Tag Archives: politics

These are the people who voted Liz Truss into 10 Downing Street. Watch in horror

This is a real eye-opener.

Politics Joe went to the Tory leadership hustings at the SSE Arena (ironic, that) in London and asked Conservative Party members their opinions on recent events and what needs to be done in the future.

There are some real horrors here – people with whom many would be ashamed to share a homeland.

That being said, there’s support for nationalisation of public utilities – even among Tories, and for an end to reliance on fossil fuels. Watch:

So why is Liz Truss full-on in favour of more privatisation and a return to fossil fuels and pollution?

It seems those who thought she was in thrall to far-right think tanks, the far-right European Research Group, and far-right business leaders may have a point.

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Ian Hislop trashes Liz Truss. But didn’t he boost Boris Johnson?

Ian Hislop on Have I Got News For You.

Here’s one to take with a pinch of salt.

The video clip below is promoted as “Ian Hislop dismantles Liz Truss, piece by piece” – and, sure, there’s an element of that in it.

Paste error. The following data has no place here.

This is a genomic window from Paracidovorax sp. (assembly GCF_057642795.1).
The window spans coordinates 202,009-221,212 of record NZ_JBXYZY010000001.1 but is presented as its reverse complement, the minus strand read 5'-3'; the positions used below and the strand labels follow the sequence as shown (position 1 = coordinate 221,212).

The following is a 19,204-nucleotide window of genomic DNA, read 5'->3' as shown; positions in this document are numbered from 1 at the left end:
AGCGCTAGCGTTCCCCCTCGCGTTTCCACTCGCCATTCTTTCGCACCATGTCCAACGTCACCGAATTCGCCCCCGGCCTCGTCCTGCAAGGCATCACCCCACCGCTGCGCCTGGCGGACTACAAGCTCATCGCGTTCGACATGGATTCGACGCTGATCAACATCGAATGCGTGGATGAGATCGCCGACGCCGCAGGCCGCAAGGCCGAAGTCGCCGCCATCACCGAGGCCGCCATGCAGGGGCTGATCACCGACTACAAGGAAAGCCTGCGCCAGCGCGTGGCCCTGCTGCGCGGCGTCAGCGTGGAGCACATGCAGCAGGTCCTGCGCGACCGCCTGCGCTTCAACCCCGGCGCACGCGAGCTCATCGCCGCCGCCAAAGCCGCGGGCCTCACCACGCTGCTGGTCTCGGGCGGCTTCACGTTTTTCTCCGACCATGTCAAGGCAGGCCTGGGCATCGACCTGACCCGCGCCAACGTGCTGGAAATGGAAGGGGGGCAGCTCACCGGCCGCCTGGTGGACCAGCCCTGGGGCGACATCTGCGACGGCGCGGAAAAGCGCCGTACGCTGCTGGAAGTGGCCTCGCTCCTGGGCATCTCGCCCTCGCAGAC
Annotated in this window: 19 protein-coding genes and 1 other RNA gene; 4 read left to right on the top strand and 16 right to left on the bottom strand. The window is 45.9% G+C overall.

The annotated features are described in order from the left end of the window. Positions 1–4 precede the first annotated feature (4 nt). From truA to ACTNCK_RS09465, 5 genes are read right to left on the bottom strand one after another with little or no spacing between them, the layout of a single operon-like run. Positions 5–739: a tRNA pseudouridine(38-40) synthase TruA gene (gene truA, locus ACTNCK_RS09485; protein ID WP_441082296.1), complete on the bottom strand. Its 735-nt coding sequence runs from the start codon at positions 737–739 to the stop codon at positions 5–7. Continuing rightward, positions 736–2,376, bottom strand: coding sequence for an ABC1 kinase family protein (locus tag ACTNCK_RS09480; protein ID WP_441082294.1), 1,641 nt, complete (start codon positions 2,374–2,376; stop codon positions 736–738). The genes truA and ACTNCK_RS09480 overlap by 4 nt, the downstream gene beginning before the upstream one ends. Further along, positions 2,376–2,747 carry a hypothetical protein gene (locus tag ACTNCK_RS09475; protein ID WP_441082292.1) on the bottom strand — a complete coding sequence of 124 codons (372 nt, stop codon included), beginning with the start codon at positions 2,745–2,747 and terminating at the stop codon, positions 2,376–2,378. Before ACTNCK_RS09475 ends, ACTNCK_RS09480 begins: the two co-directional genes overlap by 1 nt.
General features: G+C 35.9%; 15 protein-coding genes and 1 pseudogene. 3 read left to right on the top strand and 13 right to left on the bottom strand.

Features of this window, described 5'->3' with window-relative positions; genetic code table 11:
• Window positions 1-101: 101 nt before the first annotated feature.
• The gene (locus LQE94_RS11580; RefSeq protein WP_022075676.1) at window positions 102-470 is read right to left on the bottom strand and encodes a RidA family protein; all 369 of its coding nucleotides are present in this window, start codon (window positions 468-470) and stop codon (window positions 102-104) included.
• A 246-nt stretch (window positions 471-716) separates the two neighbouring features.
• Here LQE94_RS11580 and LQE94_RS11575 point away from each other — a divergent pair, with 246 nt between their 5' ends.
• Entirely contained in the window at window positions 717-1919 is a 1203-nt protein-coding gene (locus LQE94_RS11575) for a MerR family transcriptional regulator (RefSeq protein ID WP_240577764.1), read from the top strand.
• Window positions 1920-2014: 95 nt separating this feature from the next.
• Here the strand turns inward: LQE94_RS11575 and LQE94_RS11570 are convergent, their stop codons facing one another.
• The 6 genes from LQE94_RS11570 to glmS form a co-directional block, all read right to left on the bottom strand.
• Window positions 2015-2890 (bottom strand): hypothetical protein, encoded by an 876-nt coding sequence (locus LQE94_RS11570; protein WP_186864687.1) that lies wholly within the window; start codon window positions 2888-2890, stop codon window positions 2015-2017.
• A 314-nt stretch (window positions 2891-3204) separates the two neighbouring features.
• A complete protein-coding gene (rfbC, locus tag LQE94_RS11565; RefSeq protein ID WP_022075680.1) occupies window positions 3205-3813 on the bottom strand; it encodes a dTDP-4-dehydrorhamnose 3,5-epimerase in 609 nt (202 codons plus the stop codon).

There’s also a lot at the beginning about his new BBC Sounds documentary, Suburbia, that you can skip altogether, if you like. Start around the 13-minute point. And a bit at the end discussing the play he’s co-written about Spike Milligan. That’s fairly amusing so you might need it as a pick-me-up after the heavy politics.

But let’s get to the clip:

Hislop points out that the election Liz Truss has just won is nothing like any poll she’ll have to win in the future, because the voters were all Conservative Party members who are mainly past retirement age. As he points out, they’re not affected because the pensions triple-lock builds inflation into their income. The electorate as a whole is very bothered by the cost-of-living crisis, and this will come back to bite Truss if she does not act on it.

He reckons Truss will have a problem borrowing money to pay for any cost-of-living measures, being that nobody will lend her any money. Is this accurate? I don’t know but I think we’ll find out soon, because all the talk is that she’ll borrow £100 million for her big energy prices loan scheme, to be announced today (Thursday, September 8).

There’s a problem with cutting taxes, he says – and we know that, too; if Truss cuts taxes, then she’ll have no room to spend on the projects she has laid out in her Tory leadership election campaign. It’s not that the taxes will pay for these things, though – a UK government creates the money it needs to spend on public services; taxation merely works to prevent this extra money in the system from causing (or increasing) inflation. At the moment, with inflation skyrocketing because of Tory idiocies in the past – not just under Johnson but May and Cameron as well – tax cuts would worsen the problem. That’s probably the reason Hislop says she’ll have to raise taxes instead.